Lebanon making commendable efforts to address housing issues

Lebanon’s experiencing some growing pains, which may be a good problem to have when quality people moving in do so simply because they like the community.
But it’s still a problem.
We certainly didn’t plan it this way, but this month’s newspaper contains a number of reports about how the city and various local organizations and individuals are attempting to address the shortage of affordable housing in the community and, not entirely unrelated, the question of where to put those who have no housing at all.
Both the City Council and Planning Commission are addressing those issues, and we have a story posted online at lebanonlocanews.com about the two work sessions the council has held to figure out how to increase the availability of housing in the community. (Given our space limitations, we opted to post our reporter’s detailed account of those proceedings on the website.)
The most basic need, of course, is simply having a roof over one’s head, and the fact that the city is actively making progress toward designating such a spot is commendable.
So is the effort detailed in our story on the “sleep trailer” hosted in mid-February by Crossroads Communitiy and First Christian Church (page 16). While something like this trailer might not be the right solution for the City of Lebanon, it represents out-of-the-box thinking to solve a problem that hasn’t garnered too many solutions. You don’t need us to point that out.
A designated area goes a long way toward keeping the homeless out of doorways, as Sweet Home, up the road, has learned after it opened a managed shelter in conjunction with Family Assistance and Resource Center. Incidentally, the approximately two acres of land for that facility came from the county.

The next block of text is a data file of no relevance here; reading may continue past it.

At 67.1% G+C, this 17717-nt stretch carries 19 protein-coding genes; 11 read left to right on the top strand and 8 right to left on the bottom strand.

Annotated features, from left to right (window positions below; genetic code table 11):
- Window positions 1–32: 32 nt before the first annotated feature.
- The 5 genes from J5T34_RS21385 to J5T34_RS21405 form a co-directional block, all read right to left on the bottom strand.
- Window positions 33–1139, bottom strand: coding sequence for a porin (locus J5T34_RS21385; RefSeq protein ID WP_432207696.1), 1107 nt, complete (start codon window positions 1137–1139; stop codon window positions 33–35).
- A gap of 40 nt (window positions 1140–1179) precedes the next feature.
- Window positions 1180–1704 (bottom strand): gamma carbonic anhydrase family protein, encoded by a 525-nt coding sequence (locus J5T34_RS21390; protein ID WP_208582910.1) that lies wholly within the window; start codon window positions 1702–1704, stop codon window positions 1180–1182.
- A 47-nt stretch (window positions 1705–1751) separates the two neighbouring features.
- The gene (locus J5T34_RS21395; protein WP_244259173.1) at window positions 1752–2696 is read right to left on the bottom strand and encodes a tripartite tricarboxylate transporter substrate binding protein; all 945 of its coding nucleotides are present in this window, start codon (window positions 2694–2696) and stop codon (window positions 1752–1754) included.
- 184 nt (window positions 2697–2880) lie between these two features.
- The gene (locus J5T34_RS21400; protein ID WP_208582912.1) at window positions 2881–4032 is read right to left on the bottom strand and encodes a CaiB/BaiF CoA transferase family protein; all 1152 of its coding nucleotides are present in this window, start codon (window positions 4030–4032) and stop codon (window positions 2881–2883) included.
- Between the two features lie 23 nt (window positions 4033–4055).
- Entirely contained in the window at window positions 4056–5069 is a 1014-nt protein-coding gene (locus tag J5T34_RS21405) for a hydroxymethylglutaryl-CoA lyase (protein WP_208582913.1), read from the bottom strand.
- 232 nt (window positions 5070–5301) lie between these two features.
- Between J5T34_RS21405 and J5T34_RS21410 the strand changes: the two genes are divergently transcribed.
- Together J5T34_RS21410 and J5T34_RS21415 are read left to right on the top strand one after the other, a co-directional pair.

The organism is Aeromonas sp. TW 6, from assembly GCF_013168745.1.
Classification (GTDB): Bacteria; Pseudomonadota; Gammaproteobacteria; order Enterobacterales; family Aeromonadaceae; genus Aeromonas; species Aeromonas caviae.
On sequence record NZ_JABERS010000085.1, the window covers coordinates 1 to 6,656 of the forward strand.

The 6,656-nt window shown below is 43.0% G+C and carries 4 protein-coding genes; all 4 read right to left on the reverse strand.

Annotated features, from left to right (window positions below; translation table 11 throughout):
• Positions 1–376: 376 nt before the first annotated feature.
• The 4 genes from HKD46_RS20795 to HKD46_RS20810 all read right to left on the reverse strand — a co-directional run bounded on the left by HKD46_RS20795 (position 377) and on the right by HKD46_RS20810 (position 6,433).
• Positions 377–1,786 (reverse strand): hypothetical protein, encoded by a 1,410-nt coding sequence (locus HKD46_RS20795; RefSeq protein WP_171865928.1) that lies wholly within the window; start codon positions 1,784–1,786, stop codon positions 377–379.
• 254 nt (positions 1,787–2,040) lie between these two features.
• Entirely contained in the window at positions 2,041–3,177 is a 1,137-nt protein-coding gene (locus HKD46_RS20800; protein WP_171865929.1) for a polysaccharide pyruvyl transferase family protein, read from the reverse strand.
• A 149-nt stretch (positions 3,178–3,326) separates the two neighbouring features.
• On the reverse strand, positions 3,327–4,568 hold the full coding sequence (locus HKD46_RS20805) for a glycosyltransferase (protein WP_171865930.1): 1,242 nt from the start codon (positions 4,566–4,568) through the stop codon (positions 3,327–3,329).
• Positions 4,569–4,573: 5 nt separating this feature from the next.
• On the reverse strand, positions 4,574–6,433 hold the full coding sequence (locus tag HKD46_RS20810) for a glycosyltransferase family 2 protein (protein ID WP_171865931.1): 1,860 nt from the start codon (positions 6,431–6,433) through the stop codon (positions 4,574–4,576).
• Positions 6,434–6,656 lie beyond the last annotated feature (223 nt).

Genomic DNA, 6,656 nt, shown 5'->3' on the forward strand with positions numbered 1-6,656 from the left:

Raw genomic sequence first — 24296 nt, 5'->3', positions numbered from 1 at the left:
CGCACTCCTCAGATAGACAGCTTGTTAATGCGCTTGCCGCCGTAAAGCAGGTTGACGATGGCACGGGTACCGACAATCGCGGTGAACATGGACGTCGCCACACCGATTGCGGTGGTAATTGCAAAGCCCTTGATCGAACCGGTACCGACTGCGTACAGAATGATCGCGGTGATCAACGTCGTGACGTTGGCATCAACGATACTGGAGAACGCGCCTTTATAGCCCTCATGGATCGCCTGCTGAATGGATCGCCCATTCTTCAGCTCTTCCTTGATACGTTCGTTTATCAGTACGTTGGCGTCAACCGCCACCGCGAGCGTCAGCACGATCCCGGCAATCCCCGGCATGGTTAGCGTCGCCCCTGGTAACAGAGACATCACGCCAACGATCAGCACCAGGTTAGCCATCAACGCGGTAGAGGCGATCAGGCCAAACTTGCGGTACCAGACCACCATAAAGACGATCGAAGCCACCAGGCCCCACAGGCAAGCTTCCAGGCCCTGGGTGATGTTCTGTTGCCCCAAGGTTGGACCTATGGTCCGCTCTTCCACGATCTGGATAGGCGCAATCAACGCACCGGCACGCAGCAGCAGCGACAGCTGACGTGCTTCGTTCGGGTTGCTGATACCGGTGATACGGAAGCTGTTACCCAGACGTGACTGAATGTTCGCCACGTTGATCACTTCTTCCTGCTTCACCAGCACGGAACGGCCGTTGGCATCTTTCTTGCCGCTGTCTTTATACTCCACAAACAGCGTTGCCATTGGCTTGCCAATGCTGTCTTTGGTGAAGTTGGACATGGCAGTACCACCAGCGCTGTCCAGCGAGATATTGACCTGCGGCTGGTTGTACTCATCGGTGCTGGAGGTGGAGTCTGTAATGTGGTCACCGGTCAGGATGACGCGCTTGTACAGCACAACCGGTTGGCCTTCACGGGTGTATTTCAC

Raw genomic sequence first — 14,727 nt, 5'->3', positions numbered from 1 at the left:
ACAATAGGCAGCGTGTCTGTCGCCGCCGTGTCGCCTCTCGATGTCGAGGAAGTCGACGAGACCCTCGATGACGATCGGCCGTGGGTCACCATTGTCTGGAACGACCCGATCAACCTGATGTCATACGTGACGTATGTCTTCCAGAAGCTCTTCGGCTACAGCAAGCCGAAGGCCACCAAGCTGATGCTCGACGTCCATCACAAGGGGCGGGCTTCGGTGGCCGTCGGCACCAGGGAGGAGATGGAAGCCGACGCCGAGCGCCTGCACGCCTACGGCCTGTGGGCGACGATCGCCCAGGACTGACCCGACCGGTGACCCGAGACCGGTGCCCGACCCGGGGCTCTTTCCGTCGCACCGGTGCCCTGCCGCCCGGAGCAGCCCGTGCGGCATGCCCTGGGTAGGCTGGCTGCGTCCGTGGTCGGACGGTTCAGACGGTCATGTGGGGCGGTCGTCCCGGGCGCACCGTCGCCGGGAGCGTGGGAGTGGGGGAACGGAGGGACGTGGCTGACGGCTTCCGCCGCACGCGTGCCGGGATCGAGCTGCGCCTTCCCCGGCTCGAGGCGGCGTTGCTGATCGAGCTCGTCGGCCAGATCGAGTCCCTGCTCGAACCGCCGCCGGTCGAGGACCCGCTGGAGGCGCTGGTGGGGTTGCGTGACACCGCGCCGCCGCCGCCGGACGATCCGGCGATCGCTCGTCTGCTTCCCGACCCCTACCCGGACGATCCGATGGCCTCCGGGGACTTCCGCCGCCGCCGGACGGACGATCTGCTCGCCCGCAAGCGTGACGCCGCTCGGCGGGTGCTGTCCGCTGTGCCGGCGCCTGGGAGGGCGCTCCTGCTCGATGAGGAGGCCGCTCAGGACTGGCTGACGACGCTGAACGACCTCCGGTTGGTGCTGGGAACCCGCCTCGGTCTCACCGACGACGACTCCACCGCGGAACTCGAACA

No matter what, there are going to be public costs in providing such shelter, so the question is what type of accommodation and what location would best suit Lebanon’s needs.
Then there are the next-level questions of how to facilitate the development of housing that people can actually afford. That has been a focus of the afore-mentioned work sessions, and it’s something that the city actually has the power to do – if it wants to make changes.
That might mean adjusting zoning and codes and other regulatory barriers to incentivize the development the kind of lower-cost housing that Lebanon residents need and want to see in the community. It might mean working to develop incentives not unlike the strategiesLebanon employed to attract the Lowe’s Distribution Center.
Fire Chief Joseph Rodondi’s report to the council (page 3) reveals another impact of Lebanon’s growth – the Lebanon Fire District can barely keep up with the demands placed upon it by the growing population.
The problems he describes aren’t limited to Lebanon – Sweet Home Fire and Ambulance District is also struggling with staffing issues, in particular.
State Rep. Jami Cate is backing a bill that would provide tax breaks for volunteer firefighters, which would help provide incentives for local residents to consider volunteering.
Fact is, lack of firefighting capabilities is one of those problems that must be addressed. One of the fundamental responsibilities of any government is to ensure public safety, and the ability to deal with fire is probably one of the most basic safety concerns.
The fact that LFD, as Rodondi reported, only is collecting on 35% of what it bills and has to write off 60%, due to government regulations regarding Medicare and Medicaid, is a problem.
‘Nuff said. Fact is, while all these new arrivals can bring a lot of positives – talent, initiative, vision, etc., there’s a cost involved and Lebanon’s residents will pay it, one way or another.
So while these initiatives are being developed, it will be wise to pay attention to what’s happening, how the money’s being spent.
Which we will.